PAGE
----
Trouble starting your Atomic 4? Try these suggestions!

Author Not Identified

Just went through this with another boaters atomic-4 on the weekend. It had set idle for 3 years, had a couple stuck valves. Took all spark plugs out, squirted a mixture of part kerosene, part marvel mystery oil into each cylinder, one at a time, doing a full rotation between each one, to allow the mixture to be forced into each valve in the open position. Reinstalled the plugs, cranked on it for about 10 to 15 seconds at a time for a couple of minutes. Used a small plastic water bottle to squirt some fresh gas into the arrester on the carb, and started the motor. Within about 30 seconds the valves became free. As I was working on my own boat for the short time available, I left him to finish changing the oil, gas filter, plugs etc. Won't know if all is well until he gets his fuel pump rebuilt and back on. But when I left, the valves were all free. This was how my step father used to get the valves free on the old John Deere tractors he had such a passion for. The way I see it, those old Johnny poppers as he would refer to them, are just as tough and reliable. It wouldn't hurt to call the master and ask his opinion, never can be to safe, but this approach has worked for decades.

Larry (who ALWAYS blames the electrical system) Suter, Dogstar, #607

"It's ALWAYS the electrical system". Did you try emerying the points to get a clean contact?

Ian Elliott, Sanctuary, #377

First check for stuck valves with a compression gauge, zero compression = stuck valves. If you really do have stuck valves, remove the head and by using a spring compression tool, very thin but strong fingers, a mirror and the ability to work "in reverse", you can remove the valve! You will probably find a few years worth of fuel deposits have gummed up the valve stem for you. At this point I would seriously consider removing the engine to do a valve job because the one hour of frustration you had removing one valve needs to be multiplied by eight! If your engine is sea water cooled take great care not to let any of it get on to the valves otherwise you will have rust as well as deposits. Good luck and I hope your problems are elsewhere!

Brian Griffith "Griff", sepibajezus, #346

The electrical system on all gasoline engines and especially Atomic Fours are very prone to getting out of wack. If your motor was properly mothballed for the winter, Spring should hold no surprises.

Install new points and condenser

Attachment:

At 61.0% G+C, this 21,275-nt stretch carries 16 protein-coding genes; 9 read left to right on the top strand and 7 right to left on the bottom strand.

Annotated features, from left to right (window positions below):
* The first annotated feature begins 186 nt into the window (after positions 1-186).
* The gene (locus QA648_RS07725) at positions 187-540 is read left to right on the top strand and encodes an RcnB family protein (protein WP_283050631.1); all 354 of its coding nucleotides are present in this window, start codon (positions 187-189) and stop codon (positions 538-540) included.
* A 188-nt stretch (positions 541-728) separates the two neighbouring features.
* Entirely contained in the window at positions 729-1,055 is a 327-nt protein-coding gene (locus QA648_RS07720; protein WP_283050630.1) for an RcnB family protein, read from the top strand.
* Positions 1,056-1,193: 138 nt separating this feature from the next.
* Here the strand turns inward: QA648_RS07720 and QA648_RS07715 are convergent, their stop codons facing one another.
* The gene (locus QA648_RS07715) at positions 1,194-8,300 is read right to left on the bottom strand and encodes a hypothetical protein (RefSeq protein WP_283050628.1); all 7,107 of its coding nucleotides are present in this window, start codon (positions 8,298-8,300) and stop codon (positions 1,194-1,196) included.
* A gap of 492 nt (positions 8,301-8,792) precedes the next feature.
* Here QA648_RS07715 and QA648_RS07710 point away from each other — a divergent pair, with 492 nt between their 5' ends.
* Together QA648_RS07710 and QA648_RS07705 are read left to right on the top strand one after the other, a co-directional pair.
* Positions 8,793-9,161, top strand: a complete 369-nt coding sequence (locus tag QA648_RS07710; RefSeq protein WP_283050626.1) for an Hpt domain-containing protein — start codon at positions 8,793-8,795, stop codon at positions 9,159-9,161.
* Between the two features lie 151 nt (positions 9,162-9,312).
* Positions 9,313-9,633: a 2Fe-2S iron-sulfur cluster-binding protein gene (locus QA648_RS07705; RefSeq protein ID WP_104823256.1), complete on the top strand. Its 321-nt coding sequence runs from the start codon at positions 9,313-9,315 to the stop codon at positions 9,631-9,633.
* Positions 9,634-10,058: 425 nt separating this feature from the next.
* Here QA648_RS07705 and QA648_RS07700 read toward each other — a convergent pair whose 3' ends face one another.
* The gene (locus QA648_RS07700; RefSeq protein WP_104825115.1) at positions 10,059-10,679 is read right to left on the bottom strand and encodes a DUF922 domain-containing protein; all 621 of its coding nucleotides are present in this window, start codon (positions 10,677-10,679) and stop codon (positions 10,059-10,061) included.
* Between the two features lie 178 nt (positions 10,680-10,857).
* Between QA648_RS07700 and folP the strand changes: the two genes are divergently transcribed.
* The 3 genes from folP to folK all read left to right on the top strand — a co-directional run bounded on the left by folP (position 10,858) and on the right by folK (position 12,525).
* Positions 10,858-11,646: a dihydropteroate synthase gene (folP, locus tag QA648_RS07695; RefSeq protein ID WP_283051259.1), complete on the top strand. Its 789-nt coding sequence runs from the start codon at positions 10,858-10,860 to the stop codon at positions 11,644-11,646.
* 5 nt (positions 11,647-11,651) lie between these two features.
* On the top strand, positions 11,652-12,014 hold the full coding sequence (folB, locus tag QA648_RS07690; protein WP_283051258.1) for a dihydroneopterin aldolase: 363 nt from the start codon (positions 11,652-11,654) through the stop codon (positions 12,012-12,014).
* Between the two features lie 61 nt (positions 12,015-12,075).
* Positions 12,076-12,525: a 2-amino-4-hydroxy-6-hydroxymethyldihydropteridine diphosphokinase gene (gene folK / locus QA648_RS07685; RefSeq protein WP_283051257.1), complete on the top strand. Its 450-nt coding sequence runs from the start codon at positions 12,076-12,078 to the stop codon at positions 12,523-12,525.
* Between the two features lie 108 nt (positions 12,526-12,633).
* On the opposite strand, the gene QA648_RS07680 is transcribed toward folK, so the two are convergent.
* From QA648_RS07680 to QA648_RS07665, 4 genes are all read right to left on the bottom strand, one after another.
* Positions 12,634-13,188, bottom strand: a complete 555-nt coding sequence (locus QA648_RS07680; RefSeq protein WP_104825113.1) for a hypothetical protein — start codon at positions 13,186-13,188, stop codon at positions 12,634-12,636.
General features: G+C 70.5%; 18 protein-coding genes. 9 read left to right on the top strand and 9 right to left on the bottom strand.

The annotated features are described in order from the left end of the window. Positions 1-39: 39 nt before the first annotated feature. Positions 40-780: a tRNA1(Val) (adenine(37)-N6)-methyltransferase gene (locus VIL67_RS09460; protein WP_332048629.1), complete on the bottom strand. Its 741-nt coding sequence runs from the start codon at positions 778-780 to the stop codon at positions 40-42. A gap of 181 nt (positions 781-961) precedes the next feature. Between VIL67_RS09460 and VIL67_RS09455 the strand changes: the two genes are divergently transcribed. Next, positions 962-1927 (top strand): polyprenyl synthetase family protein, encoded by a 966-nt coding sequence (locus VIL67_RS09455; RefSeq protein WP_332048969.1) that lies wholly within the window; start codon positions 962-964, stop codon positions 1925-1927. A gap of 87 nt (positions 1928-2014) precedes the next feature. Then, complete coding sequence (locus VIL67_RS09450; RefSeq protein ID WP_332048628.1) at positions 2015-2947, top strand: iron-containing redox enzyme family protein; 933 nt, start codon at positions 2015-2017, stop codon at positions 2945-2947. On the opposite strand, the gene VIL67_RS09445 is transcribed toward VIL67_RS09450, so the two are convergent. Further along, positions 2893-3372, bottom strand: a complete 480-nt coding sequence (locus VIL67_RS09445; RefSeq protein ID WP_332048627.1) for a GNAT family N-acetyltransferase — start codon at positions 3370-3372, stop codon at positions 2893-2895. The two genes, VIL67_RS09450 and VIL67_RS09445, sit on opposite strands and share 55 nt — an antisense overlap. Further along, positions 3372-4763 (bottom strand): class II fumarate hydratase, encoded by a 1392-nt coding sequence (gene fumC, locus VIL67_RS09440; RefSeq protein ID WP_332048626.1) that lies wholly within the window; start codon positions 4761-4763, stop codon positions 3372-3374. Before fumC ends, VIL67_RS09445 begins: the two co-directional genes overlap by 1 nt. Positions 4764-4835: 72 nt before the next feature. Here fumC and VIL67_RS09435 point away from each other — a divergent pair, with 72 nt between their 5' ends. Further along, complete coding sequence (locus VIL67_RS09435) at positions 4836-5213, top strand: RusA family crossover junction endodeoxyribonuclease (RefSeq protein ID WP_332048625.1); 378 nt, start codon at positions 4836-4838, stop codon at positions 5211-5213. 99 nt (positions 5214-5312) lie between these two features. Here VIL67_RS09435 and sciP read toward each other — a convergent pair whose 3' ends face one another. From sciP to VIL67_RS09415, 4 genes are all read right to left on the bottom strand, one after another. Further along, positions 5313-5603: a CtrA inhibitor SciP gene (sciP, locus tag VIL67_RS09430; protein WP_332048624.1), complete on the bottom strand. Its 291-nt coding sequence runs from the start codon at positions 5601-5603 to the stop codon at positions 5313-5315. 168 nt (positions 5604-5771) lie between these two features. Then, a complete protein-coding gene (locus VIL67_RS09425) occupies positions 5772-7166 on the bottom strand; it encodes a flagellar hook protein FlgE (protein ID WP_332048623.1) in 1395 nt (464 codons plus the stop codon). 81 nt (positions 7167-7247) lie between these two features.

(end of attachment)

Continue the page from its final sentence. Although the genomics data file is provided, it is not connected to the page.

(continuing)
Install new ignition coil

Install new cap & rotor

Install new wires, good wires

Install new spark plugs with the proper gap

Charge battery and load test, if good, go with it. If not ...

Install new battery

double check all electrical connnections

Check the oil that you changed in the fall just to see how nice and clean it is.

Turn the fuel line on to the open position

Open up the raw water sea-cock

Switch on the power to the ignition

Press the start button.

You should be running, adjust the timing if need be.

If you did not moth-ball your A-4 in the Fall . . .

change the oil before starting

drain the fuel tank

repalce the fuel filter

clean the raw water strainer

Check to see that you have postive flow from the raw water intake and that the sea-cock is operating properly. maitain as needed.

Change out last seasons water pump impeller

Check the generator or alternator belt for cracks, checks or both, replace as needed.

follow the above seasonal electrical replacements

Add new fuel, good gasoline add a little marvel oil

Start motor. If you do not start, check spark. If you have spark, check to make sure that your fuel pump is working properly. Have fuel and spark, check compression. Good compression, spark and fuel and it still won't start- you have an electrical propblem somewhere. Compression problems, remove engine from boat. Repair.


Hal Landen

(A4 Carburetor Problems)

I met Don Moyer a few weeks ago and described the intermittent carburetor problems I'd had. He thought the problems were related to bits of debris in the gas causing the float to stick and some of the jets to jam. So I followed his suggestion of removing the main jet and hand pumping some gas into a cup. Sure enough there was crap in the gas. I suspect the leather sucker in the mechanical fuel pump is the cause. I bought Moyer's in-line fuel filter and will let you know how it works.